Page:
Friday, 16 October 2015

If Adventure Comes Your Way - Fragment One

Here we are, at the first part of the next story. I hope you're all excited! (I am.)

At the urging of both Skilf, Miss Freespirit and my sister Alice (one of the few people who get to be informed of some of my ideas for these stories) I have decided to call these instalment thingys 'Fragments'. So this is 'Fragment One'.

Since I'm rather looking forward to all your reactions I'd best let you get on with the story! :D


If Adventure comes your way it may be advisable to think before you dive right in. 

In my experience not thinking can lead to many unforeseen circumstances. But on the other hand, if you think you may just turn down the offer and in doing so bring doom upon all mankind. But I’m not really the one to tell you all these things, you only need to look at my experiences as an adventurer to see just how many problems – foreseen and not – I came across. 

I am not the most successful adventurer.

It is lucky for me that I had a good companion by my side, or everything might have collapsed in ruins around me on several different occasions.

But see, it is no use simply talking about it. You’d understand much better if you knew. So I will now do my best to retell the story, from beginning to end (Well, mostly. If I get too weary my travelling companion will contribute her part). 

I had lived a fairly dull and ordinary life for fourteen years. Sure, I wanted all the glamour and excitement of adventure, but Adventure doesn’t come to everyone. Many people go off in search of adventure, but, alas, I was in no position to do so. In my case, Adventure found me through a certain character I met one day, and a very interesting day it turned out to be...


“Are you sure you don’t want to go back to the manor yet, milady?” Governess Kathryn asked.

I spared her a short glance. “I am sure,” I replied, returning my eager gaze to the market stalls around us.

“Try this scarf, Miss,” one merchant called up to me, holding a bright blue fabric in the air. “It would go perfect with your mousy brown hair.”

My silver-haired governess sighed softly. I knew well that she did not find the markets as interesting as I did. And, I confess, I myself would have found them doubly interesting if I could be walking among the crowd rather than high above them on my docile, riding mare. Also, I would have preferred if I could have worn a more casual gown rather than the primp, tight dress I had been stuffed into earlier that morning.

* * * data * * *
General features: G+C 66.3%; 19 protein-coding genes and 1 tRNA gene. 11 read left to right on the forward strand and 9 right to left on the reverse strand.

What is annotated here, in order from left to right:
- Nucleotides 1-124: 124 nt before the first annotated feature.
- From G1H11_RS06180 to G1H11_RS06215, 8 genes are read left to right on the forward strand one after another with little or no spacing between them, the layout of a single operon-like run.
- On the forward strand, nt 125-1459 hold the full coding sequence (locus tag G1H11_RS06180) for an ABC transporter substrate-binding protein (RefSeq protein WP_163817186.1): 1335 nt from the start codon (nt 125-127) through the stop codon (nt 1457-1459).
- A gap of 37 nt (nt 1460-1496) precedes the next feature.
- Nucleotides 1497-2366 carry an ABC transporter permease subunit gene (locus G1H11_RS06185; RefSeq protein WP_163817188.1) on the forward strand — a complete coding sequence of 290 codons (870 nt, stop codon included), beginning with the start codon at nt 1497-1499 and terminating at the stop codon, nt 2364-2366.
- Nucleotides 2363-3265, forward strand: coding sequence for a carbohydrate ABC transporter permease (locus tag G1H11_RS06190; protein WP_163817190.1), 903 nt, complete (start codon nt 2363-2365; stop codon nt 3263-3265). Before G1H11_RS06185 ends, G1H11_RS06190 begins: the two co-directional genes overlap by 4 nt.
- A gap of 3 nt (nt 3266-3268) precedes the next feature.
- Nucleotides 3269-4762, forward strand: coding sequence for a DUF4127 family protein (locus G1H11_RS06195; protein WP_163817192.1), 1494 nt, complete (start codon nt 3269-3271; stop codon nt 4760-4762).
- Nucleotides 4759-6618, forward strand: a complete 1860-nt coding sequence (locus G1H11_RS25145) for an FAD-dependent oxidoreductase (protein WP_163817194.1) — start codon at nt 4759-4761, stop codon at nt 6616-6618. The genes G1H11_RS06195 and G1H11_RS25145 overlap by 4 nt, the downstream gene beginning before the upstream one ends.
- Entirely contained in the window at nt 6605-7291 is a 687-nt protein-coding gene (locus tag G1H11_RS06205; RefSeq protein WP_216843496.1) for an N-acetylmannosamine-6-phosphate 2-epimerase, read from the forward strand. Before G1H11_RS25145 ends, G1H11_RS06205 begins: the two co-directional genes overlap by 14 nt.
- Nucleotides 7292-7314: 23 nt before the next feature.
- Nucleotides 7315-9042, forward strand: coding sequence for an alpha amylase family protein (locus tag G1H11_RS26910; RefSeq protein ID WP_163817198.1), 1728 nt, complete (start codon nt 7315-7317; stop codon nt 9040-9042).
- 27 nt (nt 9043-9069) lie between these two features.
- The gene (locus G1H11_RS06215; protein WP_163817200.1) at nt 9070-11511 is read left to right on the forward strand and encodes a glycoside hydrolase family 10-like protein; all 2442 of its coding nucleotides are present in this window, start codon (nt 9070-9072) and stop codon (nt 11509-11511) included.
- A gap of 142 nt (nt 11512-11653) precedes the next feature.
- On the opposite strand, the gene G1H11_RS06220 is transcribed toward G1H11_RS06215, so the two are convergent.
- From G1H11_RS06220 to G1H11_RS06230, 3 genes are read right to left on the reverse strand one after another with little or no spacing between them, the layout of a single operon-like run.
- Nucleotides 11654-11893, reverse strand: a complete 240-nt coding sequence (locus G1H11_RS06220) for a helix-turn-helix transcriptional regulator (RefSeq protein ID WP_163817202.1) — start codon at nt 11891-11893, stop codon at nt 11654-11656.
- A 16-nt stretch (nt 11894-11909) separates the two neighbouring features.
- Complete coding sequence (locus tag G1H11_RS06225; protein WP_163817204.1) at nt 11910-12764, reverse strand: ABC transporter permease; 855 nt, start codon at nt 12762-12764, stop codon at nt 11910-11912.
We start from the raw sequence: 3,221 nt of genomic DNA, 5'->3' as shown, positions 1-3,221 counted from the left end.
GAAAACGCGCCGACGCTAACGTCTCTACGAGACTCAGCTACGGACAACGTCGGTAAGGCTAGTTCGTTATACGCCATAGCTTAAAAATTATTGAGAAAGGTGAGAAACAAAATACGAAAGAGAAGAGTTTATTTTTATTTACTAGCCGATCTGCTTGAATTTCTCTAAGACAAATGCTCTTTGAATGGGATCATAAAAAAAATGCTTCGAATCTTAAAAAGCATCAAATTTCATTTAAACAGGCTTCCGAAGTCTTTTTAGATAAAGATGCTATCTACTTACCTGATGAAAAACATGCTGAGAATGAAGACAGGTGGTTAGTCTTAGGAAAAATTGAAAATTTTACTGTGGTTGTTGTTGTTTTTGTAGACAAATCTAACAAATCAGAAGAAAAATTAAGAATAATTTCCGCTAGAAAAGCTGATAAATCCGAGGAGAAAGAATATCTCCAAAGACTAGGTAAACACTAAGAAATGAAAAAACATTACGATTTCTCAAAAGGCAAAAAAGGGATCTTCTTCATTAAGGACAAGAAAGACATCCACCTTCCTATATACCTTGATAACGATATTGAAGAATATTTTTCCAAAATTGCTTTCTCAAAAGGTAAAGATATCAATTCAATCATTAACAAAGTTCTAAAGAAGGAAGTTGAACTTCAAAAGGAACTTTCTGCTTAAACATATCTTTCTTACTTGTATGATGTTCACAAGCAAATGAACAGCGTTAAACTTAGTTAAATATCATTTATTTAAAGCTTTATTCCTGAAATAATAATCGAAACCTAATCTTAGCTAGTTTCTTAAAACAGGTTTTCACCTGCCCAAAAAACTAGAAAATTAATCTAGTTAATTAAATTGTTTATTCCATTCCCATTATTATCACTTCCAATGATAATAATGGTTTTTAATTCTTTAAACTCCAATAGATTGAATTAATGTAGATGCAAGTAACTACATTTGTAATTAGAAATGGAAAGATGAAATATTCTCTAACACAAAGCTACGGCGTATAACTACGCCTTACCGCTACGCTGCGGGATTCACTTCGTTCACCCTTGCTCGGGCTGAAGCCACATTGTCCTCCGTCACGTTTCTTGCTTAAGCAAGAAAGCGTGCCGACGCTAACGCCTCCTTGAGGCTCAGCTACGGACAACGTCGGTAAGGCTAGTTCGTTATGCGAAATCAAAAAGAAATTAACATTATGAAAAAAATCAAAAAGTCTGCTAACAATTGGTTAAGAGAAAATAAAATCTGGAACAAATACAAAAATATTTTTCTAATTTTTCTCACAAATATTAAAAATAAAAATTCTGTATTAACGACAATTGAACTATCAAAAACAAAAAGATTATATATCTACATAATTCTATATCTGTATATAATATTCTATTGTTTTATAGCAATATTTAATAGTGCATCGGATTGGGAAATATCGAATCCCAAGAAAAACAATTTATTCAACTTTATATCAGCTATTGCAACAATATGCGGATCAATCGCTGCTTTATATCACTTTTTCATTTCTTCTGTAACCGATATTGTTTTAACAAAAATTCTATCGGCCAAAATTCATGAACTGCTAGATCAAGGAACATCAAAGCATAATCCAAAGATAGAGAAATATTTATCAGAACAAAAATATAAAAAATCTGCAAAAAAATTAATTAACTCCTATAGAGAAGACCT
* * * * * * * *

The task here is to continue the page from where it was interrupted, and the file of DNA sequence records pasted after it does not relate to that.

Perhaps an introduction would go well at this stage. I am Lady Louise De Corlette, fifteen year old daughter of Lady Orchid and Lord Carson De Corlette. The name De Corlette is one of great honour and renown in these parts, as my father is holder of many lands and is one of the most powerful nobles in all Feâ Sirih. I am youngest of the De Corlette children and the only one still remaining with our parents – my four older brothers left a few years ago to earn fame in other lands and I was stuck in Feâ Sirih having to suffer Governess Kathryn alone.


The crowd parted around our two horses as we walked them slowly though the square. I leant down in my saddle to examine the trinkets and other items laid out for sale. A sudden and unexpected explosion of noise startled me into an upright position and I looked around for the reason. Shouts and yells reached us from the distant edge of the market square, I craned my neck in an attempt to see the purpose.

Governess Kathryn huffed as the noise began to get closer. “We’ll go back to the manor now, milady,” she said firmly.

I wrinkled my nose, earning a disapproving look from Kathryn. “Yes Governess Kathryn,” I murmured, albeit a little reluctantly.

We moved off through the mass of people and out the other side of town, trotting along the Northern Road towards my family’s manor.

The warm sun smiled down on us, sparkling off the snow on the distant mountain range to the North. The spring flowers were just beginning to appear and the roadside was a riot of colour.

The drawbridge guards saluted and stepped aside as we rode through the gates and into the large courtyard beyond.

As soon as I dismounted half a dozen servants hurried out of the stables, ready to take my horse. I moaned inwardly (doing such a thing outwardly in the presence of Governess Kathryn is close enough to suicide as to be barely distinguishable) and handed them the reins, even though I’d be much happier to do it myself. My Governess then took my arm and led me from the open courtyard, through the manor and into my rooms.

I resisted the strong desire to flop onto my four-poster bed, instead lowering myself slowly to perch on the edge.

Lady Kathryn nodded approvingly and walked over to my chest of drawers. To my deepest dismay she drew out my embroidery and passed it to me, procuring her own needlework from nowhere.

After one dreadful stitch I’d already jabbed the needle into my finger and I frowned at the small bead of blood oozing to the surface.

My attention was diverted by the loud clatter of horse’s hooves out in the courtyard, I rose and peered out the window curiously. I raised my eyebrows in surprise; six members of the Guard were dismounting quickly, one of them gripping a seventh, and smaller, person by the arm.

“What does this mean?” I mused aloud.

Governess Kathryn – who had joined me by the window – sniffed delicately. “Another of those troublemakers no doubt. Probably the one that was making a riot in the markets,” she deduced.

I nodded. “Probably,” I agreed. “I’m going to go see.” And before she could speak a word to stop me, I crossed the room and exited, running down the long stairway to the meeting hall below, my dark burgundy skirt swishing on the stairs behind me.

I slowed when I approached the door to the hall, opening it quietly and slipping through.

My father – Lord De Corlette – paid me no heed, but continued in his low discourse with two soldiers. After a moment he nodded, waving a hand toward the large door at the far end of the hall. “Bring in the captive,” he commanded.